UPDATED: Sept. 20, 2018 5:10 p.m.
GALVESTON, Texas (September 20, 2019) − A FEMA funded emergency dredging operation is now underway today along the West Fork of the San Jacinto River.
“We faced some recent delays due to weather and dredge assembly but the dredge is on station and is now removing debris to help reduce flood risks,” said Alton Meyer, a USACE Galveston District professional engineer and project administrative contracting officer.
The dredge, one of two scheduled to operate, weighs approximately 27 tons, will be in the river 24 hours per day until early May of 2019. Meyer said recreational boaters need to stay clear of the dredge and be aware of debris removal pipelines and booster pumps within the river.
Over 4.5 miles of high density polyethylene pipeline measuring 24 inches in diameter is in position and will help move over 1.8 million cubic years of sediment and debris.
Meyers said two placement sites are fully staged where booster pumps will pull material from the dredge and through the miles of pipeline.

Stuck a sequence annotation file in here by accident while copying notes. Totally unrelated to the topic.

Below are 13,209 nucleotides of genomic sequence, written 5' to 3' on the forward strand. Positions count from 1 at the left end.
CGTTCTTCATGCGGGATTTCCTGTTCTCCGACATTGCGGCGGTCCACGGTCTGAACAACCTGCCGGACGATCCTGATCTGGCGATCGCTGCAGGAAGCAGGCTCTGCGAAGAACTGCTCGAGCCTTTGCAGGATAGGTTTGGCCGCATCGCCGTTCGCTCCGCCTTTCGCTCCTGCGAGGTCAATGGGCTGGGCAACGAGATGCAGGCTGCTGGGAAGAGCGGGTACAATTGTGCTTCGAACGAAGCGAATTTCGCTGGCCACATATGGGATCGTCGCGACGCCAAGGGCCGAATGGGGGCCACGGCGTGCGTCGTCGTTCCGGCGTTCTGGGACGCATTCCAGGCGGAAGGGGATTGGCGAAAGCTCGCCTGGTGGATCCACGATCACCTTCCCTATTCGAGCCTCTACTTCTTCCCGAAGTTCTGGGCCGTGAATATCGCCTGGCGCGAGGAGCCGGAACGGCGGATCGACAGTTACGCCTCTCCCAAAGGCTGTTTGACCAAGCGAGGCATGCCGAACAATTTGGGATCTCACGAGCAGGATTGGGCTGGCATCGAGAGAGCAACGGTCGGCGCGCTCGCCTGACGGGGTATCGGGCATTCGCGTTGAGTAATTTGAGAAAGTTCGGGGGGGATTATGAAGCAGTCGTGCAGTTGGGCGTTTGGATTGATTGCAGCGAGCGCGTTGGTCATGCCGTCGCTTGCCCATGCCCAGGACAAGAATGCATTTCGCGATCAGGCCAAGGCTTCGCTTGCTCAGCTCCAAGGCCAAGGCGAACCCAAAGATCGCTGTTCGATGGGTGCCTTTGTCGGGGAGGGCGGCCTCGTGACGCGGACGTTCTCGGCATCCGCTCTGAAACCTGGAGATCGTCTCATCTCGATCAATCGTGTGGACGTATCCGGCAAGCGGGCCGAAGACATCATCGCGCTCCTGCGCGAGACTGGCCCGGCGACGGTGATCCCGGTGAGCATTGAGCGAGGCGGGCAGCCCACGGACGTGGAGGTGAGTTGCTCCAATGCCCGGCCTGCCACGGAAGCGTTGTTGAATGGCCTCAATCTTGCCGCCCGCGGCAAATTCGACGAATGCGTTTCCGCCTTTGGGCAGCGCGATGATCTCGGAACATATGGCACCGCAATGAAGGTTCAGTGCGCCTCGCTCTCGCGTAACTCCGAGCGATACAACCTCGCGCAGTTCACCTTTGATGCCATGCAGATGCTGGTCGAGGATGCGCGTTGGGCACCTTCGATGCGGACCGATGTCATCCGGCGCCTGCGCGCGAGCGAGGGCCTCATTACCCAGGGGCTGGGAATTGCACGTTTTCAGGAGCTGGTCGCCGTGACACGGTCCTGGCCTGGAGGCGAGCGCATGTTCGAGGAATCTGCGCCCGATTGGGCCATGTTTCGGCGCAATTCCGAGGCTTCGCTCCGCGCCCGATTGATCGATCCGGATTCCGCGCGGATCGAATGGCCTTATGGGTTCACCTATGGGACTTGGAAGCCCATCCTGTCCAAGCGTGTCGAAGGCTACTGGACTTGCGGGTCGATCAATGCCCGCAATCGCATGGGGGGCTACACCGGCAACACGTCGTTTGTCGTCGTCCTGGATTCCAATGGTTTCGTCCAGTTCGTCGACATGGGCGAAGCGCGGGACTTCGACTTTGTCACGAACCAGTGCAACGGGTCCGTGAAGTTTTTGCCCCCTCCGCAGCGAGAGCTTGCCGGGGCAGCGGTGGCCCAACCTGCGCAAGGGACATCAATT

The FEMA-funded project covers about two miles of the West Fork of the San Jacinto River near the West Lake Houston Parkway and Lake Houston. FEMA guidelines limit the operation to restoring the area to pre-Harvey conditions.
In April, Corps surveying and subsequent modeling began to determine sediment to be removed within the West Fork after FEMA responded to a State of Texas request under the Stafford Disaster Relief and Emergency Act of 1988.
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The USACE Galveston District was established in 1880 as the first engineer district in Texas to oversee river and harbor improvements. The district is directly responsible for maintaining more than 1,000 miles of channel, including 250 miles of deep draft and 750 miles of shallow draft as well as the Colorado River Locks and Brazos River Floodgates.